Mobile Business Expo: How To Craft A Mobile E-Mail Strategy - InformationWeek

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10:52 AM
Stephen Wellman
Stephen Wellman

Mobile Business Expo: How To Craft A Mobile E-Mail Strategy

Yesterday afternoon at Mobile Business Expo (MBX) we tackled the issue of crafting a push e-mail strategy. Guess what, it's not just about e-mail anymore.

Yesterday afternoon at Mobile Business Expo (MBX) we tackled the issue of crafting a push e-mail strategy. Guess what, it's not just about e-mail anymore.The panel, "How To Develop A Mobile E-Mail Strategy," was moderated by Sean Ginevan of InformationWeek and included Brian Havener, director of solutions management, Motorola Good Technology; David Heit, director of product management, enterprise software, Research in Motion; Dennis Sullivan, Americas product marketing manager, Nokia Enterprise Solutions; and Senthil Krishnapillai, director of product management, Sybase iAnywhere.

The first thing all the panelists stressed was that any CIO or IT manager crafting a mobile e-mail strategy today needs to look beyond just e-mail. They need to plan for more sophisticated applications and they better have a flexible strategy that will accommodate different devices and different types of users.

Dennis Sullivan laid out three benefits to push e-mail:

1. Mobile e-mail creates a more agile workforce.

2. Contrary to public opinion, mobile e-mail can improve work/balance for employees, allowing them to work when it's convenient and even spend more time with their families.

3. Mobile e-mail has become a competitive necessity for many companies and it will increasingly become a business-critical application for most businesses very soon.

David Heit stressed that mobile e-mail is currently a collaboration tool, but warned that mobile collaboration could soon shift to other applications, including mobile IM. Any push e-mail strategy should, he added, be able to accommodate a shift like this.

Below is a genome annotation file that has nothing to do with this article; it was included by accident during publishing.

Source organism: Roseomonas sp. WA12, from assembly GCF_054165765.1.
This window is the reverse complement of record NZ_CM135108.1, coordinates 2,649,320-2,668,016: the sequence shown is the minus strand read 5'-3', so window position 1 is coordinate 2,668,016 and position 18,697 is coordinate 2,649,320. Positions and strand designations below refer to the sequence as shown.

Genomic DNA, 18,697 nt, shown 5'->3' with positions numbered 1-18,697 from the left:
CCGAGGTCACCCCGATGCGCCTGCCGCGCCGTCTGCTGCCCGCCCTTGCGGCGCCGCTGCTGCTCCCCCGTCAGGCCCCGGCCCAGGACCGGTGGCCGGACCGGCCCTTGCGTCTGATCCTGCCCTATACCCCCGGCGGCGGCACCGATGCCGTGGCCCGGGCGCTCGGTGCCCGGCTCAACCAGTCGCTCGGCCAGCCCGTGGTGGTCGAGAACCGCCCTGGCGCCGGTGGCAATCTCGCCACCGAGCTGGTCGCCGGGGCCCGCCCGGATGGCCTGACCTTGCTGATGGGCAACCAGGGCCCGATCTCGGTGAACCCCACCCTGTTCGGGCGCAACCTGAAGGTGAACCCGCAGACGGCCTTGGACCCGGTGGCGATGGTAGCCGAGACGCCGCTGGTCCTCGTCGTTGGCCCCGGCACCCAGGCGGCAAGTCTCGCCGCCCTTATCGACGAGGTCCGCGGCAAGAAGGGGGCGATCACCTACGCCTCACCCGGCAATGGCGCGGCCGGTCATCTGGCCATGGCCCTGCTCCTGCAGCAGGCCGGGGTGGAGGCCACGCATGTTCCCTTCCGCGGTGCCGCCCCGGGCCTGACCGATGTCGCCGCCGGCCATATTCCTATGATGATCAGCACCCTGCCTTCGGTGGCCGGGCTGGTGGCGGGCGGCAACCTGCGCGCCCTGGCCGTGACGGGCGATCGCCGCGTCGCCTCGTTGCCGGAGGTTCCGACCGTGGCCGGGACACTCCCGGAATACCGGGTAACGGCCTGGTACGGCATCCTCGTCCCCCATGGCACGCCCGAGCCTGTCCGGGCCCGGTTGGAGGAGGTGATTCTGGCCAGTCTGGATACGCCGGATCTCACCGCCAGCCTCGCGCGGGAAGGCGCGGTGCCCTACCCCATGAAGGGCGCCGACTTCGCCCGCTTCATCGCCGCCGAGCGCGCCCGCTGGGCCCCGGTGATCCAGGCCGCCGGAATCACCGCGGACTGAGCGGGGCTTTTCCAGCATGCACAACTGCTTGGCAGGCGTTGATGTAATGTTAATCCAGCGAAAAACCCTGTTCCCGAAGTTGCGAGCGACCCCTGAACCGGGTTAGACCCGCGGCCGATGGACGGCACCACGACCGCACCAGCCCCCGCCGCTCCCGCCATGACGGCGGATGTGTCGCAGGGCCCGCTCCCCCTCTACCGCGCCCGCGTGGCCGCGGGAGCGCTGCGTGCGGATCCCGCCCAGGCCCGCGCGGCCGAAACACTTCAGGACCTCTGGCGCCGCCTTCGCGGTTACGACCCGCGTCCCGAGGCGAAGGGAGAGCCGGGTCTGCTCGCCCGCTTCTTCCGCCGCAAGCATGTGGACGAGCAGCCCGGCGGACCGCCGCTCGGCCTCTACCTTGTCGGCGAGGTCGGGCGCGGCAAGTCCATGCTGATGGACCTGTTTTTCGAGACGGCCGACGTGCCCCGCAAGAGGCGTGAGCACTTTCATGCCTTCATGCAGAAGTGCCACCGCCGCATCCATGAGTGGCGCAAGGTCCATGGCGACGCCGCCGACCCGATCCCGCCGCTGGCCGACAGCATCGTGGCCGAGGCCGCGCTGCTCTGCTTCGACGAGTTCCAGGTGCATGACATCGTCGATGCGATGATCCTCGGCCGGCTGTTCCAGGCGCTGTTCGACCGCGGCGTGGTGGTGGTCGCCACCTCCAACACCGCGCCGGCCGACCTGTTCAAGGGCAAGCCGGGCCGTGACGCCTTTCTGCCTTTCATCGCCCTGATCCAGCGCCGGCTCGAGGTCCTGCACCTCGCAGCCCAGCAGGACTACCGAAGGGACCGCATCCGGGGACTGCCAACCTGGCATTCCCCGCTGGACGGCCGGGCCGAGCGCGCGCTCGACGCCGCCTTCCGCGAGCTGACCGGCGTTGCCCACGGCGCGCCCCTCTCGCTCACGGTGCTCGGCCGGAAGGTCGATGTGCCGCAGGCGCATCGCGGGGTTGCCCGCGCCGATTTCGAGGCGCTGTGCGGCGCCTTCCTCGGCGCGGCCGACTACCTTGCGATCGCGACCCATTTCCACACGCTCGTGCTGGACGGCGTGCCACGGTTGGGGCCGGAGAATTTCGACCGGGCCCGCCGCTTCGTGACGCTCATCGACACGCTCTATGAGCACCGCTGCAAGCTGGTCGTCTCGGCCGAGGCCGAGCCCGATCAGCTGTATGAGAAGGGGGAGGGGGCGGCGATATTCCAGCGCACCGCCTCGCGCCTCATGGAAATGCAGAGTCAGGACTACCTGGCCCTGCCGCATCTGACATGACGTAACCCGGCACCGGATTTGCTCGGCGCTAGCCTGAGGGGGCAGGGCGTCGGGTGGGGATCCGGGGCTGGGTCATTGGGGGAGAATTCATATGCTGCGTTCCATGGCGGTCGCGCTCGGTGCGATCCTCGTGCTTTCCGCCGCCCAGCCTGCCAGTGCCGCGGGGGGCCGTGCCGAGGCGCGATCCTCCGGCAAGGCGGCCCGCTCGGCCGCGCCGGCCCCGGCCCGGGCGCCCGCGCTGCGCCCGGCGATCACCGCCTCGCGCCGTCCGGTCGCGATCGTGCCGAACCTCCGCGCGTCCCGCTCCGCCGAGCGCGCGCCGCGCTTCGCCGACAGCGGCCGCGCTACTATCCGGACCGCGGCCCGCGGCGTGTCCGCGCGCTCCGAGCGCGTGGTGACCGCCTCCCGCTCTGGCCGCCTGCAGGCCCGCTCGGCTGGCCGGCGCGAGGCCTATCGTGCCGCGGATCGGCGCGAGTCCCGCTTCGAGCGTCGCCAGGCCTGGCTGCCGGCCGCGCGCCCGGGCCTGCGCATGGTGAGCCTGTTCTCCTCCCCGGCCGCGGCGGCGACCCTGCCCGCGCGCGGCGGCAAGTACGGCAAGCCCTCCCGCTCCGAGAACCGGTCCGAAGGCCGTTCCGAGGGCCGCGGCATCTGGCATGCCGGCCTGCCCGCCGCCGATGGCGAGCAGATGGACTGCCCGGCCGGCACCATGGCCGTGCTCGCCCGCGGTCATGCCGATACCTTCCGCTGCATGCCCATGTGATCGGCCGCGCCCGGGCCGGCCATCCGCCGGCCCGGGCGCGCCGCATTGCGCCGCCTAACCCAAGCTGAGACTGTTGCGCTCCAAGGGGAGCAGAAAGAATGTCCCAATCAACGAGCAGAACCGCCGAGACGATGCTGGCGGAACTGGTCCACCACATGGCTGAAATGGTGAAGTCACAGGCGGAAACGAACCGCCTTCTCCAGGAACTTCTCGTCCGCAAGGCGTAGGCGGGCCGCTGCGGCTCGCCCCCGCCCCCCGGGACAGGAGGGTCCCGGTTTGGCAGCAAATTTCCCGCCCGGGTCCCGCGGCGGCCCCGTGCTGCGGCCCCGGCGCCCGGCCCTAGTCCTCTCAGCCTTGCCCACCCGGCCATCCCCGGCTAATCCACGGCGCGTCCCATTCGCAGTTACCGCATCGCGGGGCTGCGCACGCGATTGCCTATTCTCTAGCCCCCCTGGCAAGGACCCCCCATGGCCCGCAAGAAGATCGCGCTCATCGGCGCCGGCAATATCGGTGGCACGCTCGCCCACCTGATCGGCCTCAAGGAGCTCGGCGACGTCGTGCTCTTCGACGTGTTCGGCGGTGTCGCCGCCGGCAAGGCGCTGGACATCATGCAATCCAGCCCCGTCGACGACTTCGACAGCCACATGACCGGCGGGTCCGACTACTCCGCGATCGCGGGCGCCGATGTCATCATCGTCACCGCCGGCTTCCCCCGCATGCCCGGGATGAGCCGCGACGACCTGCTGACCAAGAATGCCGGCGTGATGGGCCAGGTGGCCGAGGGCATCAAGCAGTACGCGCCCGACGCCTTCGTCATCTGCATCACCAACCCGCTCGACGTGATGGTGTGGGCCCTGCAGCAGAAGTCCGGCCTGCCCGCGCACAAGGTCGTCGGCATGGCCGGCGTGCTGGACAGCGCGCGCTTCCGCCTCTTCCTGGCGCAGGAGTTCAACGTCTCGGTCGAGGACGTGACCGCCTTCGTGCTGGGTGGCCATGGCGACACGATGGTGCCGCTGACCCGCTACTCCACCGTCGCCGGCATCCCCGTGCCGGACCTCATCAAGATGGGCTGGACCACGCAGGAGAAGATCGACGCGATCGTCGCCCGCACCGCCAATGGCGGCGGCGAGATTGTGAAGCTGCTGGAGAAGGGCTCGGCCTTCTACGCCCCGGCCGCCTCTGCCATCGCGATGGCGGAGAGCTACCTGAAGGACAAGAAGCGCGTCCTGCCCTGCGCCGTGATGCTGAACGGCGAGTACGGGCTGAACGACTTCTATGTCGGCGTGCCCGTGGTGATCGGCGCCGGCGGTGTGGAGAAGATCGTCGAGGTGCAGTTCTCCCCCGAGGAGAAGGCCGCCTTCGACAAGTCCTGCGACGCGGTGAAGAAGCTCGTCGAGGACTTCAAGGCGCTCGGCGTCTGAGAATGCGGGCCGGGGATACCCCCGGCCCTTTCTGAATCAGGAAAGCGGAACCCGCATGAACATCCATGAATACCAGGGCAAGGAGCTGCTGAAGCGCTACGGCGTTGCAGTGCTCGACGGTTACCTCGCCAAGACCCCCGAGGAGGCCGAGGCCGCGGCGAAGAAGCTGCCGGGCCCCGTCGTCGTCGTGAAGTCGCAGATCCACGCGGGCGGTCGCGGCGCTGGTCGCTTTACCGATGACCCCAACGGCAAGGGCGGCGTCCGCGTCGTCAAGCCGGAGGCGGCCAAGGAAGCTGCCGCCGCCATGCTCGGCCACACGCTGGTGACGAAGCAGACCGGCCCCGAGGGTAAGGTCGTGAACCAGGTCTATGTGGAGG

If mobile e-mail is so beneficial, why are there only 20 million mobile e-mail users globally but over two billion mobile phones?

The panel identified a number of roadblocks:

1. Wireless data plans and mobile e-mail plans are still expensive.

2. Mobile e-mail still needs cheaper, easier-to-deploy end-to-end security.

3. Many employees don't use e-mail as much as office workers.

While the panelists were in almost total agreement for much of the panel -- very surprising considering just how competitive they are -- they did disagree on one area: Just how device-agnostic should the mobile e-mail strategy be?

Krishnapillai and Sullivan embraced the most open positions. Krishnapillai re-enforced iAnywhere's position that mobile e-mail should be totally agnostic. Sullivan took a similar path, stressing Nokia Intellisync's ability to work with many, non-Nokia smartphones.

While Havener stressed that Motorola Good can work with different devices and platforms, he stressed the importance of the mobile device in any mobile strategy and challenged the attendees to think about how this could affect the flexibility of their mobile plans.

Heit stressed the benefits of the BlackBerry Enterprise Server and just how easy BlackBerry is to use for both employees and IT managers.

I want to thank Sean Ginevan and the panelists for a great session. I'll bring you more from MBX later today.

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